Mathematics Stack Exchange is a question and answer site for people studying math at any level and professionals in related fields. Join them; it only takes a minute:

Sign up
Here's how it works:
  1. Anybody can ask a question
  2. Anybody can answer
  3. The best answers are voted up and rise to the top

ILet $f$ be of class $C^{(2)}$ and let $\displaystyle F(x,y)=f(x,xy)$, then I want to find the mixed partial derivative $\displaystyle F_{12}$.

Here I am letting $g^{1}(x,y)=x$ and $g^{2}(x,y)=xy$. Using the chain rule I get, $$F_{1}=f_{1}g_{1}^{1}+f_{2}g_{1}^{2}=f_{1}\cdot 1+f_{2}\cdot y.$$ Then I don't know how to find $F_{12}$? Please make a suggestion!

share|cite|improve this question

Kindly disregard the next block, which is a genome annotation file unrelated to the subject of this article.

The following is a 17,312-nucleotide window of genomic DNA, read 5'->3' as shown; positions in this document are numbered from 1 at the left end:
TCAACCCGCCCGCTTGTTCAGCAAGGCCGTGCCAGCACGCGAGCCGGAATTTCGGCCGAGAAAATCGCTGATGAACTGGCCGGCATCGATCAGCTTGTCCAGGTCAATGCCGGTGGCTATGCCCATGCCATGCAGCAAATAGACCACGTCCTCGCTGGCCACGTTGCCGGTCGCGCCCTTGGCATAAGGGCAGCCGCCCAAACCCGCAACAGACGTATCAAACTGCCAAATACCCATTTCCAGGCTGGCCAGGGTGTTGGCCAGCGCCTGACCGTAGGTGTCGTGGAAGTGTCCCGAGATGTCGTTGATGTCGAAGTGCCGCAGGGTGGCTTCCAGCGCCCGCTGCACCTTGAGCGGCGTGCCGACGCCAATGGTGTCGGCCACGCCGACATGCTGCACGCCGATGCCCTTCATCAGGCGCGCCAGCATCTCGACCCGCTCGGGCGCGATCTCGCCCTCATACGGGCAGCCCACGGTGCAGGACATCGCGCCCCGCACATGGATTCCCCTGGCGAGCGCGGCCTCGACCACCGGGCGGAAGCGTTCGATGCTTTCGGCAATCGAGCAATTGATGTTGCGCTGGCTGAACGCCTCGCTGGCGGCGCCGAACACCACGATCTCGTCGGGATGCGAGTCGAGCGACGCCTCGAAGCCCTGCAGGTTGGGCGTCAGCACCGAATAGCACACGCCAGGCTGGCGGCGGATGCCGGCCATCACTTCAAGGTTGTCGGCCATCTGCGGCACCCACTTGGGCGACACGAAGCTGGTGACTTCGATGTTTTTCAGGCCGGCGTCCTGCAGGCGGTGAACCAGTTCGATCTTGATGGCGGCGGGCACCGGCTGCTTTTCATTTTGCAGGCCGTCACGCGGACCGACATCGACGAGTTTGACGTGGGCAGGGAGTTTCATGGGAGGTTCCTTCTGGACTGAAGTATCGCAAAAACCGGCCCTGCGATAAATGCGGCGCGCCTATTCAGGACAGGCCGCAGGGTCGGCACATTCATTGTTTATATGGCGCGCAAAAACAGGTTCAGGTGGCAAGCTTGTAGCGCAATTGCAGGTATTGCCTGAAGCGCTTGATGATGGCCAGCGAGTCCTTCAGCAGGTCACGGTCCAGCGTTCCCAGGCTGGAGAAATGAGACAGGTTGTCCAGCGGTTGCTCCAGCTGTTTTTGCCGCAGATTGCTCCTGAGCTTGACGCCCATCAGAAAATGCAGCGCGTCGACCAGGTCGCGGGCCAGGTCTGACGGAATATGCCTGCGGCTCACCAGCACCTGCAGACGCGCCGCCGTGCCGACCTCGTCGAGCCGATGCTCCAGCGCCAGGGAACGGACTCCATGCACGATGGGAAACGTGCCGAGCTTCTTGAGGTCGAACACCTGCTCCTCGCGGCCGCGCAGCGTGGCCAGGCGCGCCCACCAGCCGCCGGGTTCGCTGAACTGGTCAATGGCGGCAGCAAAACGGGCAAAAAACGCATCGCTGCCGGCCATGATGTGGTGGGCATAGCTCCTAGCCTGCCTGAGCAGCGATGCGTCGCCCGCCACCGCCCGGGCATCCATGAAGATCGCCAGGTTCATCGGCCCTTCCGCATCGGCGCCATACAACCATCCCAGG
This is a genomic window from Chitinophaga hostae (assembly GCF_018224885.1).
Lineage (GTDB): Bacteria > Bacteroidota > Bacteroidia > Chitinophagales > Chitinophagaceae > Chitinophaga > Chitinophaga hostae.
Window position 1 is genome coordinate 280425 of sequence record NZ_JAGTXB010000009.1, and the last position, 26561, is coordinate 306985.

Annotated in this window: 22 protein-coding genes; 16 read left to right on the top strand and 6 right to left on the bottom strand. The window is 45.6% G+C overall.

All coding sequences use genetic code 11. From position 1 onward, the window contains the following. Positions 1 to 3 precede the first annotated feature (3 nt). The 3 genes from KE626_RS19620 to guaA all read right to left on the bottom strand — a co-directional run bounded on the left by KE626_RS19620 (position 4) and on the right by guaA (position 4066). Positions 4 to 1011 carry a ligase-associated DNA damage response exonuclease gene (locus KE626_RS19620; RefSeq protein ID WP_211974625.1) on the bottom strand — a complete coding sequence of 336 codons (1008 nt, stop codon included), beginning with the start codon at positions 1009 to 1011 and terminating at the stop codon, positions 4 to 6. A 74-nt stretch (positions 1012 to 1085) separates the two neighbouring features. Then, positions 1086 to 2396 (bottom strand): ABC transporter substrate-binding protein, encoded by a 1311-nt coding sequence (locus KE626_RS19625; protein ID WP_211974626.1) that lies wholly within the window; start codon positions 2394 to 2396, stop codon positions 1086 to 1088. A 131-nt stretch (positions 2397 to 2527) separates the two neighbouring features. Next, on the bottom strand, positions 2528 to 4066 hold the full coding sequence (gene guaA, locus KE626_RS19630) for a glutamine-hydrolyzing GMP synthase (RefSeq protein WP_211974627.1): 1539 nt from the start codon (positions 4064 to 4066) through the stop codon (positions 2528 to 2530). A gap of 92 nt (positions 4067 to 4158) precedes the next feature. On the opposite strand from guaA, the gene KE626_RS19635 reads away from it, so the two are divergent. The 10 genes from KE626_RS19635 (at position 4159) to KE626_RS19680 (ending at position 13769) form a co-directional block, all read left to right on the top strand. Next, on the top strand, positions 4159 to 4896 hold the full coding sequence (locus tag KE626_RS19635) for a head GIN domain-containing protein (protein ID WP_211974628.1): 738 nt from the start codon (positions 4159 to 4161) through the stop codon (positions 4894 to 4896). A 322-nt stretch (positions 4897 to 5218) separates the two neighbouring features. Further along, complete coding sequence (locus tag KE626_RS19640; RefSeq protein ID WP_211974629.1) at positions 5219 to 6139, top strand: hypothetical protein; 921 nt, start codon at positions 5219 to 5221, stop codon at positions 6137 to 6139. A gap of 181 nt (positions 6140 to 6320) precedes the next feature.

The sub/superscript notation used here is unnecessarily confusing. – JohnD Dec 16 '12 at 5:38

By $F_{12}$, do you mean $\displaystyle{{\partial^2 F\over \partial x\,\partial y}}$?

If so, take the partial with respect to $y$.

share|cite|improve this answer
Maybe, you mean $\dfrac{\partial^2{F}}{\partial{x}\partial{y}}$? – M. Strochyk Dec 16 '12 at 5:35
Thanks, misplaced ^2. Fixed now. – JohnD Dec 16 '12 at 5:36

Your Answer


By posting your answer, you agree to the privacy policy and terms of service.

Not the answer you're looking for? Browse other questions tagged or ask your own question.